A speedway track was laid inside the greyhound track and speedway events began at Harringay Stadium on 29 May 1928, three months after the first speedway event was held in the UK. After four years, with mixed success, the events were discontinued. However, they resumed in 1935 and, after a break during the war, speedway events ran from 4 April 1947 until 1954. During the 1930s, many events were promoted by sports promoter Mr Tom Bradbury-Pratt.
The home team was known as the Canaries, then the Tigers, and finally the Harringay Racers. Australian Vic Duggan was the top star from 1947 to 1950. When he retired Split Waterman took over as Racers star rider.
The huge postwar popularity of speedway declined through the early 1950s and Harringay was one of many tracks that discontinued their involvement in the sport in that period. The stadium was last used for speedway when it staged the Provincial League Riders' Championship on 16 September 1961.
In 1950, with a gap to fill in their schedule, the promoters of the speedway staged an unofficial "Australian Championship" with the top Australian riders competing in Britain at the time (the field included Ronnie Moore, who although born in Australia, grew up in New Zealand and raced as a New Zealander). Other riders in the meeting included Aub Lawson, Jack Young, Vic Duggan, Bill Longley, Lionel Levy, Graham Warren and Bob Leverenz. Graham Warren won the "Australian Championship" from Aub Lawson and future dual World Champion Jack Young.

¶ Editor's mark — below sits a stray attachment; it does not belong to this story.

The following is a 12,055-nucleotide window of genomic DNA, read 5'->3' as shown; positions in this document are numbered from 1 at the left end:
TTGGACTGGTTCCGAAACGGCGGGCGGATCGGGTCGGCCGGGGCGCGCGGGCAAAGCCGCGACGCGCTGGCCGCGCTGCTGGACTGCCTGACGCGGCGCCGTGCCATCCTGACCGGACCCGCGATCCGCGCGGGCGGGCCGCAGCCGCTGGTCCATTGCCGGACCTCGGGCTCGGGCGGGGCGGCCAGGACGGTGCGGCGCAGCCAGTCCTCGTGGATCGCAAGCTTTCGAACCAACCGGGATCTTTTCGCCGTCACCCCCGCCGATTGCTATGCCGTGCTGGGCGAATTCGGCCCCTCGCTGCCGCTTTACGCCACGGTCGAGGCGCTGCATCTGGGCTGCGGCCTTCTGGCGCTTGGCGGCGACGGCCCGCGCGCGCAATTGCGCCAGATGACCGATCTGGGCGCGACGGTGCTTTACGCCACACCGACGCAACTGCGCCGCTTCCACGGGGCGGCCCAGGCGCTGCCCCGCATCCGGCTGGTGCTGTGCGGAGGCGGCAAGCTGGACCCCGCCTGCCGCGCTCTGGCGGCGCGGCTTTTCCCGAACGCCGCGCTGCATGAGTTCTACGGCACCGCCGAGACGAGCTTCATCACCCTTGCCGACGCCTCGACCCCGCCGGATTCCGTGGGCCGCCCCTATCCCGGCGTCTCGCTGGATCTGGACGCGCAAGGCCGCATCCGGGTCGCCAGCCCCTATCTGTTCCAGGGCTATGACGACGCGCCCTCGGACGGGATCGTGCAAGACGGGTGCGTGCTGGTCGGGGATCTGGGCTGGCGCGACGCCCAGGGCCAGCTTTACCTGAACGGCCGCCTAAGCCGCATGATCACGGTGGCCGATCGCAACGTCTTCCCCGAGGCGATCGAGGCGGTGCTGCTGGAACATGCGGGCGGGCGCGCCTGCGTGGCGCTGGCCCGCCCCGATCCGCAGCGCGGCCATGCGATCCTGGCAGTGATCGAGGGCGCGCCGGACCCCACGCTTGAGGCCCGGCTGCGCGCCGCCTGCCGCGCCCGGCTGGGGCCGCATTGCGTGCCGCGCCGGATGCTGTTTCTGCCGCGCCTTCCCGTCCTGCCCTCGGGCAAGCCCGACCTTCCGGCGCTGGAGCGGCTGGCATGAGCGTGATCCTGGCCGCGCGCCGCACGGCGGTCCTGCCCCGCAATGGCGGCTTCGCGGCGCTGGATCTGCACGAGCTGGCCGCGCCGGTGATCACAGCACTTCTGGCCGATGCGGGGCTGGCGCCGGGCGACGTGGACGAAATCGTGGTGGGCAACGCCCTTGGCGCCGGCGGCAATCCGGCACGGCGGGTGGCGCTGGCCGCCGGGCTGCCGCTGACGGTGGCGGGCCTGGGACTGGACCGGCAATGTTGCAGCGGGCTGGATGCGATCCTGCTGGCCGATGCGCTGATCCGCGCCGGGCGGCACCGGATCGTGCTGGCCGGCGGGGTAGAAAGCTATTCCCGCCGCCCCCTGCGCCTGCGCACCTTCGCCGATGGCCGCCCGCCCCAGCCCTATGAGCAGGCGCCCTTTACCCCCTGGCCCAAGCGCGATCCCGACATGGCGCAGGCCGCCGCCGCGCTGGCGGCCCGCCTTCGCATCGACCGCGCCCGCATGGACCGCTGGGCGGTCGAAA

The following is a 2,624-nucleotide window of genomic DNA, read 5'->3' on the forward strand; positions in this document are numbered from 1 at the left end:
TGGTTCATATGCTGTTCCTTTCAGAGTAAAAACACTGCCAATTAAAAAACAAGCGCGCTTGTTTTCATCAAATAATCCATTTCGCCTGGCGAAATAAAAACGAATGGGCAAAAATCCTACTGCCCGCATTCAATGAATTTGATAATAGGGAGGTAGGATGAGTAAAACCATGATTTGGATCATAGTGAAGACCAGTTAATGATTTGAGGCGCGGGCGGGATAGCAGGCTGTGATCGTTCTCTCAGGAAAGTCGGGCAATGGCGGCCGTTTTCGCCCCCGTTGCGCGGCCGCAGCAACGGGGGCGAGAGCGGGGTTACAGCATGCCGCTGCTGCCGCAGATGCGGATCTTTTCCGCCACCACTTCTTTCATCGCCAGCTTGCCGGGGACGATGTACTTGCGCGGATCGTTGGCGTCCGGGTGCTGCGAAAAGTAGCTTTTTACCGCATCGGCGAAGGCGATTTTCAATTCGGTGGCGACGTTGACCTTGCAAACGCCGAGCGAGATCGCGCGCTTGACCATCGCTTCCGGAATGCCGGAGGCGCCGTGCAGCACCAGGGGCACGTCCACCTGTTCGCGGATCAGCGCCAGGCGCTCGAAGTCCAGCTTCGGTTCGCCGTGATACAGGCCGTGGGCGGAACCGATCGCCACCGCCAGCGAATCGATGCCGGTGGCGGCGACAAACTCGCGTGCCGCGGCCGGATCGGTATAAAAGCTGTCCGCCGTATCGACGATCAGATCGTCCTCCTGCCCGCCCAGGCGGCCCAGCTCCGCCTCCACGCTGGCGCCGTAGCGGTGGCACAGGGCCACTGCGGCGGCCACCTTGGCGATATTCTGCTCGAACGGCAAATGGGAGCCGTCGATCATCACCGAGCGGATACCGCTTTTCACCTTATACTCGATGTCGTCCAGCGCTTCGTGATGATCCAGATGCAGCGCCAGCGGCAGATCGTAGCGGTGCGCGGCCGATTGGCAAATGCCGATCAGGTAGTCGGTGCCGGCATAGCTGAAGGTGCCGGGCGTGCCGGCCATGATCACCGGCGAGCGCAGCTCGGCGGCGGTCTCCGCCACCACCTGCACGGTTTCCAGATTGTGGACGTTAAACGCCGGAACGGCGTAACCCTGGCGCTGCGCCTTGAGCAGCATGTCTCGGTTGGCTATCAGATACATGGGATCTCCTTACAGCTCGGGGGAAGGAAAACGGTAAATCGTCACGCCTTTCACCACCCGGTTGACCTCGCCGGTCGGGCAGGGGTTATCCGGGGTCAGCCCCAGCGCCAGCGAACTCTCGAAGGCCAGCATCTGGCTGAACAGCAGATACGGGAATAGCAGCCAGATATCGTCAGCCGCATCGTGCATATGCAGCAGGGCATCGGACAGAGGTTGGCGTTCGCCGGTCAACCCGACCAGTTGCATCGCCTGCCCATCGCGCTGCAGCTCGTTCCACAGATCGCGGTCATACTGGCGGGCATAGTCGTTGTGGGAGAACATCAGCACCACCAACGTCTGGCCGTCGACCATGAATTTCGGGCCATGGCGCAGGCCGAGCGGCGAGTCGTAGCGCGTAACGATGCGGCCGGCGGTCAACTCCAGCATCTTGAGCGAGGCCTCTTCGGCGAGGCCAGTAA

Stock car racing
The first BriSCA Formula 1 Stock Cars World Championship world final for stock cars took place at Harringay on 24 June 1955, won by Mac McDonnell. The World Final returned to Harringay in 1963, won by Doug Wardropper, in 1967, won by George Ansell, in 1970, won by Jim Esau and for the last time in 1973, won by Dave Chisholm.
In 1979 the stadium enjoyed a brief spell of fame of a different kind when a stock car event at the stadium was used as one of the locations for the film The Long Good Friday.
Banger racing (in which team tactics and more deliberate interception of opposing cars was permitted) also flourished at the stadium, featuring teams such as the North London Teddy Bears and the "Ahern Rats". The last Banger world final at Harringay took place in 1979.
Historical accounts paint a colourful picture of life around the stadium. Joe Coral, the founder of Coral Bookmakers, started his business at Harringay Stadium and other similar venues. Coral is supposed to have come up against organised crime boss Darby Sabini at Harringay but held his ground by holding a gun to Sabini's stomach.
Contemporary newspaper reports suggest that the crowds at the stadium could also be prone to violent disorder. There were at least three documented incidents of serious crowd disorder between 1938 and 1957. On 14 May 1938, when speedway racing was stopped early due to an accident, a crowd of 2,000 demanded their money back. When their demands were ignored the crowd broke onto the track, smashing and damaging parts of the stadium and setting fire to the track's tractor.
Eight years later a crowd attending a greyhound racing event ran riot after a second-placed dog was disqualified. According to The Guardian, the crowd